Many students in high school and undergraduate college aspire to be doctors. For better or worse, however, only a small number of aspiring students will ultimately be accepted to and pass medical school. If you’re considering a career as a doctor, you’ll need to put in a lot of preparation.
Fortunately, renowned doctor John Ma has some great tips for aspiring students. Follow the advice below and you’ll put yourself in a better position to not only get into medical school but to excel in your medical studies and your later career as a practitioner. Let’s take a look at what Dr. Ma has to say.
Get an Intense Early College or High School Job
If you’re still in high school or just started college, it’s smart to get a high-intensity job, like being a waiter at a busy restaurant. This way, you’ll get a feel for how you handle high-stress and busy environments. As a doctor, you’ll often work on your feet and may have to make vital decisions in chaotic environments.
Waiting tables may not seem to have a lot in common with medicine. But in practice, managing your stress levels and keeping a clear head with a lot of different things going on is important for both doctors and waiters. Later in college, you might be busy studying for the MCAT and may not be able to hold down a regular job. But during your first few summers, a high-intensity job could help you earn both cash and an ability to work on your feet.
Of course, you may find that stressful environments aren’t your thing. Within medicine, some jobs are more stressful than others. Dr. Ma spent much of his career working in emergency rooms, which is as stressful as it can get. Lives will be in your hands, and you’ll be juggling a lot of things at once. Other fields aren’t so intense. Dermatology, for example, is still high stakes and high stress, but often not as stressful as practicing in an emergency room.
Volunteer at a Hospital
Another way to get hands-on experience and to immerse yourself in the medical field is to volunteer at a hospital. You won’t be providing healthcare, of course, as that requires training and certification. However, you can provide support for various administrative functions, easing the strain on practitioners and patients alike.
Importantly, you’ll also get to observe medical practice in practice. You’ll get a feel for the environment practitioners work in and you’ll start to develop a grasp of how hospitals function. You may even make some important connections that could pay off later in your career.
“It’s hard to beat real-world experience, and the volunteers in hospitals can make a big difference when it comes to patient outcomes and reducing stress on staff members,” Dr. John Ma says. “If you do volunteer, I just want to say thanks on behalf of all the practitioners and staffers out there.”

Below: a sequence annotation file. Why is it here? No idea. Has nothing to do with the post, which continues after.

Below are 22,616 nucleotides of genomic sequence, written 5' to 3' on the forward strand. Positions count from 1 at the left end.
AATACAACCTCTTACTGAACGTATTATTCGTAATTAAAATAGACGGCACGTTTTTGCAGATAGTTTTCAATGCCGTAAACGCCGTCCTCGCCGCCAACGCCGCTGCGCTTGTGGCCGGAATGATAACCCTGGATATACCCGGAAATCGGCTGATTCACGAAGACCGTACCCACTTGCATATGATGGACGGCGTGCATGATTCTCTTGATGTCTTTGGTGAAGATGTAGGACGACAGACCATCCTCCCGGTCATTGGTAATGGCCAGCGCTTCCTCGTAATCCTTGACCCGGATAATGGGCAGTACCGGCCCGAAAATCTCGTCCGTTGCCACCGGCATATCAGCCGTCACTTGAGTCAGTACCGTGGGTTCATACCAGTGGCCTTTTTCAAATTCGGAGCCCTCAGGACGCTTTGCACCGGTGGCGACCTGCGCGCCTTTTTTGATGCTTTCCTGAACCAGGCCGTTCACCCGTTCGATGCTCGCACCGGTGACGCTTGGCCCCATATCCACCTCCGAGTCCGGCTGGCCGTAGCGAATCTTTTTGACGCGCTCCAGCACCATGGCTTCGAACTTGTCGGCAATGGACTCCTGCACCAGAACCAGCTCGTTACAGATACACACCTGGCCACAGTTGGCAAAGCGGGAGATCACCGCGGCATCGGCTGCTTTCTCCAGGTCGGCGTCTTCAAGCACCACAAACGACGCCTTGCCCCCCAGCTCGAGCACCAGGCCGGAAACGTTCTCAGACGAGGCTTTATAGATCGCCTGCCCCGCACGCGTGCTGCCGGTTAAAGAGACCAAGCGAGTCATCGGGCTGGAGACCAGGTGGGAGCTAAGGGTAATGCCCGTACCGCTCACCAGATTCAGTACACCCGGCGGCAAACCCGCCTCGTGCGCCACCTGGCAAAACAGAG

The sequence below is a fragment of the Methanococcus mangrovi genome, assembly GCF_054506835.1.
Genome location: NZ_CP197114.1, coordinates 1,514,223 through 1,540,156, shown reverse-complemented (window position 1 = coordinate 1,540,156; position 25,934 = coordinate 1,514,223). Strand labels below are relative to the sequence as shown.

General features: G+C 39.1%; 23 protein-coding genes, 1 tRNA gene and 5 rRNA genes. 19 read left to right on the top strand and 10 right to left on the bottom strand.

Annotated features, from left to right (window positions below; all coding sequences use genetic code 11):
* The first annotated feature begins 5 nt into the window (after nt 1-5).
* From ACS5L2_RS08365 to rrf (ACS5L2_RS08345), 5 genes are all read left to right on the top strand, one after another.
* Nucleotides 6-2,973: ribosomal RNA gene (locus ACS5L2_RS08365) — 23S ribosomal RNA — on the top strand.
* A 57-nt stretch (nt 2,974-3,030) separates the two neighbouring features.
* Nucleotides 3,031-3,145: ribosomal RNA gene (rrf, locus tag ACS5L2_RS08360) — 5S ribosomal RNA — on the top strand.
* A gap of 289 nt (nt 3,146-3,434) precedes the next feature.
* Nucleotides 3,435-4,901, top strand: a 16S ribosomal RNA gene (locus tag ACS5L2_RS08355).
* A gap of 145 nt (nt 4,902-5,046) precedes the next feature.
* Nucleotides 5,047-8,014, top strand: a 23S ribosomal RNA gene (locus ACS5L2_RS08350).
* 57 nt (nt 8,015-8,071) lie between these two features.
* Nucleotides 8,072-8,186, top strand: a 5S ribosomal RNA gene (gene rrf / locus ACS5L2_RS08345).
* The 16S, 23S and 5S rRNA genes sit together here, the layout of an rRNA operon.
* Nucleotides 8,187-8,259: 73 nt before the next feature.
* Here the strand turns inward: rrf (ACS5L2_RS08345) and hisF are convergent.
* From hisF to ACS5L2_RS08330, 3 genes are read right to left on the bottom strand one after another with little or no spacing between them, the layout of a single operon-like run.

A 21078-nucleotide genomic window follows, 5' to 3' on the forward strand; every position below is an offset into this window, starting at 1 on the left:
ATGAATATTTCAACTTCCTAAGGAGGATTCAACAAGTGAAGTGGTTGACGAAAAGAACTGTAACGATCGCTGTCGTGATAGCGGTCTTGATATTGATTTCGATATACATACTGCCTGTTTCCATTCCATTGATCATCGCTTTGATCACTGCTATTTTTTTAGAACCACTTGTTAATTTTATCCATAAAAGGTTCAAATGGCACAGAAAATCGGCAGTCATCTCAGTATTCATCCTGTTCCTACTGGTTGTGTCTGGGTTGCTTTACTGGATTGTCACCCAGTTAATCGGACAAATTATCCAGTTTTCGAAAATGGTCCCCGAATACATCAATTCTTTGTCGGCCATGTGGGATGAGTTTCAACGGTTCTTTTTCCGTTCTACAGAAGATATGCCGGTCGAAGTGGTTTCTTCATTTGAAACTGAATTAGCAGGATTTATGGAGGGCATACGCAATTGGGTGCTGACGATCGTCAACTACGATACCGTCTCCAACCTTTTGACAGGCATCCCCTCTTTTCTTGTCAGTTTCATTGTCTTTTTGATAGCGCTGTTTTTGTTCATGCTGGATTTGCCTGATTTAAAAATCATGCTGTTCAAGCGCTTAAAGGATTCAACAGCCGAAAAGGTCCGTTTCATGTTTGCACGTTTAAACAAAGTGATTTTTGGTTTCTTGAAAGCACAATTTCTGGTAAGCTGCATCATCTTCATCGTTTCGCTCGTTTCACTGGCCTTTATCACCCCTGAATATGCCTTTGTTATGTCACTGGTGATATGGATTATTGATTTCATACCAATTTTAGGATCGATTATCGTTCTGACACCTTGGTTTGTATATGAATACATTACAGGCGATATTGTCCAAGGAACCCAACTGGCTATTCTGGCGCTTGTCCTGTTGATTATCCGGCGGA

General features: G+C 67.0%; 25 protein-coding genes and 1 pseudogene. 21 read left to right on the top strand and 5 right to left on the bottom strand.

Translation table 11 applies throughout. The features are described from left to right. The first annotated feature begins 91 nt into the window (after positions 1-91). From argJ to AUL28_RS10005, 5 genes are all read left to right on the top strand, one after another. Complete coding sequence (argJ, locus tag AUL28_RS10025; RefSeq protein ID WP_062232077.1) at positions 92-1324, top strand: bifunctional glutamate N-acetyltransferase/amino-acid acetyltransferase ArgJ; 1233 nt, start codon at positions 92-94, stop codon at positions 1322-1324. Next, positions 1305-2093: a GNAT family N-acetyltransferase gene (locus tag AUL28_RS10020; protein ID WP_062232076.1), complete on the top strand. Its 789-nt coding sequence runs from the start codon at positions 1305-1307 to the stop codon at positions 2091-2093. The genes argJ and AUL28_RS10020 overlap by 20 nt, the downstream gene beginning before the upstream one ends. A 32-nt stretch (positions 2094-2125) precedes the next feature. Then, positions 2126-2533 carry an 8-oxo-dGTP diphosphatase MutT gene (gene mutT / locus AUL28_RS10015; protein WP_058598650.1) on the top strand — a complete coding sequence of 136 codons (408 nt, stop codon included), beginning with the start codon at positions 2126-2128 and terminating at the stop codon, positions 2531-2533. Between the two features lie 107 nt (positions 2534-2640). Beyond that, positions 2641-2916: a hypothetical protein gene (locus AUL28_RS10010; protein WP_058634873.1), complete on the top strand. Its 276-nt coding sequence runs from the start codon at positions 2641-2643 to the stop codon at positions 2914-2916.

Start Studying for the MCAT Early
Hands-on experience is vital, but when it comes to medical school, book smarts are also paramount. If you want to get accepted into medical school, you’ll have to get a high score on the Medical College Admissions Test (MCAT). Your score on the MCAT may make or break whether you get accepted into med school.
The MCAT is an especially grueling exam, taking over 7 hours to complete. The test will test your scores in natural, behavioral, and social sciences. It’ll also test you on your problem-solving abilities and critical thinking. You’ll need to excel at all of these topics to succeed in medical school.
It’s smart to start studying for the MCAT in your first year of undergraduate studies. Fortunately, you can find practice exams and study courses. Some are hosted in person, others can be taken online.
“Practice makes perfect,” Dr. Ma says. “Exam day is going to be extremely stressful, but if you’ve already gone through practice exams, it’ll help reduce the stress and the risk of getting overwhelmed.
Many students put off studying the MCAT until their junior or senior year of undergrad. However, this is a mistake as it’ll force you to cram, and will add more stress to what’s likely an already stressful undergraduate experience.
Take Your Studies Seriously
The MCAT is important, but so too is your GPA. As you get further into your undergraduate degree, you may find that the classwork is getting more difficult. You may also have less time for volunteering and working.
Dr. O John Ma recommends taking your studies seriously from the get-go. And that means studying hard before class even starts. It’s smart to look through syllabuses and to start reading through coursebooks before the first day of class. This way, you can get off to a fast start and reduce the risk of getting overwhelmed later on.
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